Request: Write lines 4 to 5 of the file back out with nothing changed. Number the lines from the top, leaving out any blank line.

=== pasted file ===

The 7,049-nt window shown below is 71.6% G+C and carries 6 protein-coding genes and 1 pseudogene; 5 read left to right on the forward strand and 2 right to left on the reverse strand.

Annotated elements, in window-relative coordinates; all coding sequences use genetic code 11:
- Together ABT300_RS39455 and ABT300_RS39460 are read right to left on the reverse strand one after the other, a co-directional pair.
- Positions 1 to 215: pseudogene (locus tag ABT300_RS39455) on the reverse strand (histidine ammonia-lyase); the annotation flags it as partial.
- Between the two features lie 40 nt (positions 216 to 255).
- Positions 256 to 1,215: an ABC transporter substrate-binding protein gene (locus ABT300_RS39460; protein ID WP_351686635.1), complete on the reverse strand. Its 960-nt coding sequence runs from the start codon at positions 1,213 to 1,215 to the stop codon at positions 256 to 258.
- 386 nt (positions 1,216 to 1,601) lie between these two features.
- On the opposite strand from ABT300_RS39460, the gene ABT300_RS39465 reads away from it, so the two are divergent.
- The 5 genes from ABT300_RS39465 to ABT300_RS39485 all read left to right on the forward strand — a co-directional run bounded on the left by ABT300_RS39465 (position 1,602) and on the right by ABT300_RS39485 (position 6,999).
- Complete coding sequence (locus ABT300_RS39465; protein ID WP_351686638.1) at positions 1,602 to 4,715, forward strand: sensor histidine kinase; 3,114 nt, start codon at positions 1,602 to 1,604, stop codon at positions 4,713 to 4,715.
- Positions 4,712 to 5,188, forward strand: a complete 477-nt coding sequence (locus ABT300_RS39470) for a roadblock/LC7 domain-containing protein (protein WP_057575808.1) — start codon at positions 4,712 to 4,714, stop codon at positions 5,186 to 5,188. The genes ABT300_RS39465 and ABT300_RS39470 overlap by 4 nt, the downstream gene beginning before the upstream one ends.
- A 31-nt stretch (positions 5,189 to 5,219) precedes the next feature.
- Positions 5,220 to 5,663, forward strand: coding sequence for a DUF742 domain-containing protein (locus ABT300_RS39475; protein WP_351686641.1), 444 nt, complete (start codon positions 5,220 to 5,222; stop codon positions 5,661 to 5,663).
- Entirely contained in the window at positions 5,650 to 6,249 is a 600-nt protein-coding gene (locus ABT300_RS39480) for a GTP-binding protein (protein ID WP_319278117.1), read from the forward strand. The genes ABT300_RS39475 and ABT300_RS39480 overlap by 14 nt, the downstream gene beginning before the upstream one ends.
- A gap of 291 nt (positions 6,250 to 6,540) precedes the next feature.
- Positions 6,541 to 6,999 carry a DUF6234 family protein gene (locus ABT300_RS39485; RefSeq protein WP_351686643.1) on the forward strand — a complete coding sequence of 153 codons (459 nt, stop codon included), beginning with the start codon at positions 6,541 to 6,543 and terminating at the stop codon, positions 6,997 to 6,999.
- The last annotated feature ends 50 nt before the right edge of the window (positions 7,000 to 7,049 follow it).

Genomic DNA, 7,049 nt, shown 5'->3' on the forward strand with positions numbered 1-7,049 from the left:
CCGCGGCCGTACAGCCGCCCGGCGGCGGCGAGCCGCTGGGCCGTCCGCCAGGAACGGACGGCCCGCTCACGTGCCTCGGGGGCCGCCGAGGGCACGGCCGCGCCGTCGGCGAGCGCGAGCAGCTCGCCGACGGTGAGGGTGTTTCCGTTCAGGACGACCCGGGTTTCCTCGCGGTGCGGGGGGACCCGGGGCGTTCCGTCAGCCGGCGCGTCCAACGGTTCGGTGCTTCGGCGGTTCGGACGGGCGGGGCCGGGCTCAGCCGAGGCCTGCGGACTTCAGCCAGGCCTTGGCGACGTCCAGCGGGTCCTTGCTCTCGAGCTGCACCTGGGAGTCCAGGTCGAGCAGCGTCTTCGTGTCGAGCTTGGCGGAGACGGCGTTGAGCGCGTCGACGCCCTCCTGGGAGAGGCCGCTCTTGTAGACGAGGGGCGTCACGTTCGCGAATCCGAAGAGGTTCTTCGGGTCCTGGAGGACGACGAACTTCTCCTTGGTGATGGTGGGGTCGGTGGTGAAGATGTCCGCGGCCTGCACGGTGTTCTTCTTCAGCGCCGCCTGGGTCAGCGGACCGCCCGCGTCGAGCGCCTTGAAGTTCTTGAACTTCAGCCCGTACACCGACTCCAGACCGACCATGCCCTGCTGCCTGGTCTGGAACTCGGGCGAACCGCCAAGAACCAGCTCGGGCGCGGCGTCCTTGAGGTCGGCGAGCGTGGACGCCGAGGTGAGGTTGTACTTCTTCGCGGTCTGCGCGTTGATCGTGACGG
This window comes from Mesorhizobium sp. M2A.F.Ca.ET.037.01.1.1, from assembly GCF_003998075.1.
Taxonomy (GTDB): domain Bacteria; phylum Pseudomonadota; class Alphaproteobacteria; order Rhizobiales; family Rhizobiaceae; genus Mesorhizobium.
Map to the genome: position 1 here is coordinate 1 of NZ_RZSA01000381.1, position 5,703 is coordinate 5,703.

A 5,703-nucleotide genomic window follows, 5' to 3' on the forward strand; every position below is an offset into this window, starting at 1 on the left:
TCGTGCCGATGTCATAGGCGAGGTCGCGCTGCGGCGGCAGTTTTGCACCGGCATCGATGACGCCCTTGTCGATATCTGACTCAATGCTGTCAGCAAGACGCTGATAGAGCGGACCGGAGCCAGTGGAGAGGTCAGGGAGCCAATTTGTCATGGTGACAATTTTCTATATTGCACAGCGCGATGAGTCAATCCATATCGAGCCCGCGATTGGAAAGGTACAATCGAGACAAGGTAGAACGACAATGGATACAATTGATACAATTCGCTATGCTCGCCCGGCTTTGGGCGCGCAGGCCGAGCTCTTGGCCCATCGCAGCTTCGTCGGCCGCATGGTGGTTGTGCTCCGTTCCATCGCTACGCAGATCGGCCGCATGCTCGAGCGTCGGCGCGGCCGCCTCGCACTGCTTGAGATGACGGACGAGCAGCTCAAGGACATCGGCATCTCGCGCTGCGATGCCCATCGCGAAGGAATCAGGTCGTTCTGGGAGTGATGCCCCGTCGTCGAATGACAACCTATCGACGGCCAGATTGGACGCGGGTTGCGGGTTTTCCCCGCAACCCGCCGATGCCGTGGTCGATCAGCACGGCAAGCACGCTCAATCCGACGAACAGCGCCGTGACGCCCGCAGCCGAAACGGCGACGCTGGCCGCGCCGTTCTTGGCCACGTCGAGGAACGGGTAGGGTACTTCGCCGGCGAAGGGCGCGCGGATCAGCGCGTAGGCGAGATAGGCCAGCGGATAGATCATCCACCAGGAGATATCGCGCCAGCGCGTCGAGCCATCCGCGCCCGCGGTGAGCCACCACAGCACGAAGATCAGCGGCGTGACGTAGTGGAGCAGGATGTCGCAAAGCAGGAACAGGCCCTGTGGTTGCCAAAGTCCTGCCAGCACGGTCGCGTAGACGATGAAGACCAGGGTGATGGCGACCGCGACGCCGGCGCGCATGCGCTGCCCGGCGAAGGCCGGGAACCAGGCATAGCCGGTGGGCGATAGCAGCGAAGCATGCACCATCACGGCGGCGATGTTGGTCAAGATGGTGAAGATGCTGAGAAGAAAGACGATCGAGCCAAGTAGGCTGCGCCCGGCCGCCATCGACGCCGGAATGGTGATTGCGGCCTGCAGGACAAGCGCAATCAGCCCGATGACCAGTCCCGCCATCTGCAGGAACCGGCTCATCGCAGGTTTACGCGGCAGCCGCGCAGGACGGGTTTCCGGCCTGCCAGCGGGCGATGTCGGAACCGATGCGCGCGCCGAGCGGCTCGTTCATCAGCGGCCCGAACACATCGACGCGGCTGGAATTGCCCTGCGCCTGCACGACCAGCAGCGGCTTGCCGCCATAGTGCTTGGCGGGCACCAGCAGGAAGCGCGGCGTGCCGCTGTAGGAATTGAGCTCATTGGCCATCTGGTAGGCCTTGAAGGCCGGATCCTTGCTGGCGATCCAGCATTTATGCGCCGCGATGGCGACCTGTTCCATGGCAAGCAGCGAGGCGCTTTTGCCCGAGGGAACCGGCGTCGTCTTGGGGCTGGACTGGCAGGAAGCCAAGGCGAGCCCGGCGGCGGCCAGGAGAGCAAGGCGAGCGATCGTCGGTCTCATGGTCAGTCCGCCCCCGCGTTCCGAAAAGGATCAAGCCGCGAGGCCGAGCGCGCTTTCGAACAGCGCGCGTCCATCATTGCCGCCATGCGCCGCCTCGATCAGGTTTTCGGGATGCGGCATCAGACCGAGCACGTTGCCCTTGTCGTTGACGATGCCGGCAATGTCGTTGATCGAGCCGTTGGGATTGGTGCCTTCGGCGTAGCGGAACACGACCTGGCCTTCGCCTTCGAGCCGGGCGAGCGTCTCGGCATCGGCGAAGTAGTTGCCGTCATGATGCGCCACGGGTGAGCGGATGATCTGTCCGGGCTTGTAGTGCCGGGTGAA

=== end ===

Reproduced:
- Positions 1 to 215: pseudogene (locus tag ABT300_RS39455) on the reverse strand (histidine ammonia-lyase); the annotation flags it as partial.
- Between the two features lie 40 nt (positions 216 to 255).